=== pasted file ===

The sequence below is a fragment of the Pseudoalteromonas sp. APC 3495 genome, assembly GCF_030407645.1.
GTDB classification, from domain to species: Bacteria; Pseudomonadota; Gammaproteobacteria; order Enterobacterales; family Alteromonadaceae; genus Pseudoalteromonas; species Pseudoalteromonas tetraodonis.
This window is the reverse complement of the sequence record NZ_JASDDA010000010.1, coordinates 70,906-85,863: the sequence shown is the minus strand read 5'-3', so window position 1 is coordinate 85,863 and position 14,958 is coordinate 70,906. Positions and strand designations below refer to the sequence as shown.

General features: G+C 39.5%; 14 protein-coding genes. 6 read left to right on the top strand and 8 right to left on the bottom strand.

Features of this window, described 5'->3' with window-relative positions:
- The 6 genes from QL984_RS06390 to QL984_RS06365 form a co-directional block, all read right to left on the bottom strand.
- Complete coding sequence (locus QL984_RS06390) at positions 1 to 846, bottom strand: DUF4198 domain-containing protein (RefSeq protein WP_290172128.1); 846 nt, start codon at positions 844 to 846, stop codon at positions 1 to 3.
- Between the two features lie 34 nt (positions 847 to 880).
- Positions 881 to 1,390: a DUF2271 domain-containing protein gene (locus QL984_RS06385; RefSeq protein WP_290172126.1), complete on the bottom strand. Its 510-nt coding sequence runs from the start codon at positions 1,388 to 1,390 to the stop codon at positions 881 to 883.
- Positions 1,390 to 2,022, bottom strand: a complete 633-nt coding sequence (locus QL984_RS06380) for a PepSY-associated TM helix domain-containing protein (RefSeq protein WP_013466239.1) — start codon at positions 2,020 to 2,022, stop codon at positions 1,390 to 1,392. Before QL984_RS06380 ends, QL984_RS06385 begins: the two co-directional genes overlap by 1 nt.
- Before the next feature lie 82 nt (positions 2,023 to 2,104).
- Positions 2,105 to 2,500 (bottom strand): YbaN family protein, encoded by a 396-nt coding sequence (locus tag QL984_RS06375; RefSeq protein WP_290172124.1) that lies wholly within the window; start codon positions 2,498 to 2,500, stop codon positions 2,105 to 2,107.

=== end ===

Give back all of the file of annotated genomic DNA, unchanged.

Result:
The sequence below is a fragment of the Pseudoalteromonas sp. APC 3495 genome, assembly GCF_030407645.1.
GTDB classification, from domain to species: Bacteria; Pseudomonadota; Gammaproteobacteria; order Enterobacterales; family Alteromonadaceae; genus Pseudoalteromonas; species Pseudoalteromonas tetraodonis.
This window is the reverse complement of the sequence record NZ_JASDDA010000010.1, coordinates 70,906-85,863: the sequence shown is the minus strand read 5'-3', so window position 1 is coordinate 85,863 and position 14,958 is coordinate 70,906. Positions and strand designations below refer to the sequence as shown.

General features: G+C 39.5%; 14 protein-coding genes. 6 read left to right on the top strand and 8 right to left on the bottom strand.

Features of this window, described 5'->3' with window-relative positions:
- The 6 genes from QL984_RS06390 to QL984_RS06365 form a co-directional block, all read right to left on the bottom strand.
- Complete coding sequence (locus QL984_RS06390) at positions 1 to 846, bottom strand: DUF4198 domain-containing protein (RefSeq protein WP_290172128.1); 846 nt, start codon at positions 844 to 846, stop codon at positions 1 to 3.
- Between the two features lie 34 nt (positions 847 to 880).
- Positions 881 to 1,390: a DUF2271 domain-containing protein gene (locus QL984_RS06385; RefSeq protein WP_290172126.1), complete on the bottom strand. Its 510-nt coding sequence runs from the start codon at positions 1,388 to 1,390 to the stop codon at positions 881 to 883.
- Positions 1,390 to 2,022, bottom strand: a complete 633-nt coding sequence (locus QL984_RS06380) for a PepSY-associated TM helix domain-containing protein (RefSeq protein WP_013466239.1) — start codon at positions 2,020 to 2,022, stop codon at positions 1,390 to 1,392. Before QL984_RS06380 ends, QL984_RS06385 begins: the two co-directional genes overlap by 1 nt.
- Before the next feature lie 82 nt (positions 2,023 to 2,104).
- Positions 2,105 to 2,500 (bottom strand): YbaN family protein, encoded by a 396-nt coding sequence (locus tag QL984_RS06375; RefSeq protein WP_290172124.1) that lies wholly within the window; start codon positions 2,498 to 2,500, stop codon positions 2,105 to 2,107.